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david wyatt
david wyatt

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Power Automate- Low code, More code (well just a little bit more)

The power of Power Automate is very much in its 'Low Code, No Code' philosophy, with its UI allowing anyone to quickly learn and develop flows (often with no software development experience).

The drag and drop nature encourages the user to use their mouse ahead of their keyboard, and though this great for non coders it can make the process of building a UI feel clunky to some. And I think Microsoft knows this as there has now been a focus on creating an underlying language for the Power Platform called Power FX (if you have built a canvas Power App you will have experienced it), but until there is full integration there is already a way to code a little in Power Automate.

Typing out parameters & expressions

This is where that clunkiness of the UI can be avoided, but the ease of creating steps and error checking is kept. Using the Dynamic content list can often be challenging when flows get long and complex, but understanding that the UI is just creating a string for you means that we can code directly into the input as an expression (and the UI will still do validation and show as coloured content).

An example of this would be using a field from a SharePoint list 'Get Items' or a output from a 'Select'. You would have to either scroll through or search the Dynamic content making sure not to confuse any other connectors with same names.

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What you can do is type straight into the expression the content you want. So in the 2 examples above, I could get the 'CreatedBy' field with body('Get_items_mailList')?['value']?['Author'] and Select array with outputs('Select').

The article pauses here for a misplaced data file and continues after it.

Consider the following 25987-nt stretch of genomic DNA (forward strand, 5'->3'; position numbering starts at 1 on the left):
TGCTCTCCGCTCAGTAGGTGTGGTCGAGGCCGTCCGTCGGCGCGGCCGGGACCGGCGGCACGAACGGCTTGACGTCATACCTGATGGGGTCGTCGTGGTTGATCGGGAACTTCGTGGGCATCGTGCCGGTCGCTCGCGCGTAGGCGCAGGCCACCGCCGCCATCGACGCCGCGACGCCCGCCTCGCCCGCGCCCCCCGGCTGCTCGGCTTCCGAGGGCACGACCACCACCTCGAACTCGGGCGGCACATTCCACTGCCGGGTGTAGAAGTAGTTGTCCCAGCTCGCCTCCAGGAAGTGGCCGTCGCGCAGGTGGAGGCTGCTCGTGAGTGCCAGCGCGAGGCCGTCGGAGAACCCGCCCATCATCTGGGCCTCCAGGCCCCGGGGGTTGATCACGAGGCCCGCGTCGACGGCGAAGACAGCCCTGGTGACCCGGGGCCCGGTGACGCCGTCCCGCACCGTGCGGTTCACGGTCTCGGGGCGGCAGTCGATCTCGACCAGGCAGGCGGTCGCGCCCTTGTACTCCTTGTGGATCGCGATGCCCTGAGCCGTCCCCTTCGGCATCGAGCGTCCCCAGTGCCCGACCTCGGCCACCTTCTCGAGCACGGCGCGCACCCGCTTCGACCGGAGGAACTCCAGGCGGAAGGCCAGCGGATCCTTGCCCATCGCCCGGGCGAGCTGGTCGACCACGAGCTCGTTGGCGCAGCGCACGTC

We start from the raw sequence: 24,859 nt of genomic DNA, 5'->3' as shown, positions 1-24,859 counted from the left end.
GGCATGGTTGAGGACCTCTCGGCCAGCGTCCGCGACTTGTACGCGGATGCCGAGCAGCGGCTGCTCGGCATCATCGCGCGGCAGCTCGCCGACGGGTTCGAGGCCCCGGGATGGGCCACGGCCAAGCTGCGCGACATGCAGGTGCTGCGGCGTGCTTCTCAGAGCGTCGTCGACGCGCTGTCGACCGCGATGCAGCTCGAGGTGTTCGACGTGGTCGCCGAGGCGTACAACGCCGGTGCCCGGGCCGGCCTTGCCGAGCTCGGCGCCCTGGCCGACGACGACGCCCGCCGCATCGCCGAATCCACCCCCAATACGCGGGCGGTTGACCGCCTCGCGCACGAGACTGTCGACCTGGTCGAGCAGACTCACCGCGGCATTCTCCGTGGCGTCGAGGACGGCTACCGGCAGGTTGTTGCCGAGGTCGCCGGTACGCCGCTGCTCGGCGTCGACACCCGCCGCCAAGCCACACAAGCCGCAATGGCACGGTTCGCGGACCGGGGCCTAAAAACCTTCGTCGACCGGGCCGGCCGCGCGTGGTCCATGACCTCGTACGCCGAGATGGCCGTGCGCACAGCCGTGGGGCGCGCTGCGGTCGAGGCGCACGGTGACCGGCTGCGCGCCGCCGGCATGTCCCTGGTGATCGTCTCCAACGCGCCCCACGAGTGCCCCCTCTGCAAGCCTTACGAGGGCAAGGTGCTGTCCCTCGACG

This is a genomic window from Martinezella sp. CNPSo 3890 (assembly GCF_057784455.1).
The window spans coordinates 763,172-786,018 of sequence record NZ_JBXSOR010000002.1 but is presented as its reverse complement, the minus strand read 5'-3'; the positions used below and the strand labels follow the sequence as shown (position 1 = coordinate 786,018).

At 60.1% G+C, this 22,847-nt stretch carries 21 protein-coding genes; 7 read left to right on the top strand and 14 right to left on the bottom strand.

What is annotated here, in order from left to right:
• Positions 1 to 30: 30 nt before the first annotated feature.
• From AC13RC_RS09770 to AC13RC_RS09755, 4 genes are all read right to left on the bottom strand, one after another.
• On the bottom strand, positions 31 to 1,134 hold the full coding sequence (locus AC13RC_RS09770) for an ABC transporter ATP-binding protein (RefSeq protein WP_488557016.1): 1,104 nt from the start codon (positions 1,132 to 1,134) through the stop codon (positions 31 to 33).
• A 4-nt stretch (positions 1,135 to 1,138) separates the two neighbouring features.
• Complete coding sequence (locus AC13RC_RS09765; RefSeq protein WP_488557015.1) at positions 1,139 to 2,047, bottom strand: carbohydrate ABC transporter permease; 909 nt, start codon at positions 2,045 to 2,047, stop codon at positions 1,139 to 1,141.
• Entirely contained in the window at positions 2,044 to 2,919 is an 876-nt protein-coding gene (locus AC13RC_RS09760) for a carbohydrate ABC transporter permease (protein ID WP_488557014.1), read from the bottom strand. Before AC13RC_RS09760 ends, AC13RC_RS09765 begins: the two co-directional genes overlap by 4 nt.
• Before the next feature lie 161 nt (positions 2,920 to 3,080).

So how did I get the CreatedBy? Well looking at an output from the connector we can see the json structure, with the response being body(object)/value(array)/Author(object).

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Note: SharePoint fields can have different names/display names, in this case CreatdBy is display name and Autor is the name, so always best to check the response.

  1. So we get the Body of the Get items mailList (body('Get_items_mailList'))
  2. Then we want the value array (?['value'])
  3. Finally the Author (?['Author'])
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The only difference with the select is that there is no defined response except Outputs, so we use Outputs.

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To reference it you need to use outputs('select') to reference it. If you look at the outputs from the SharePoint get item you will see it also has a Outputs field, so you can use outputs('Get_items_mailList')['body']?['value'][0]?['Author'] and that will work too, but because the connector always has a body it means we can skip this.

Advantages keyboard vs mouse

Well the **first **is speed (though at first it may feel slower, but after a while it is much quicker, and you can also create a repository of useful Expressions/Content to copy and paste in).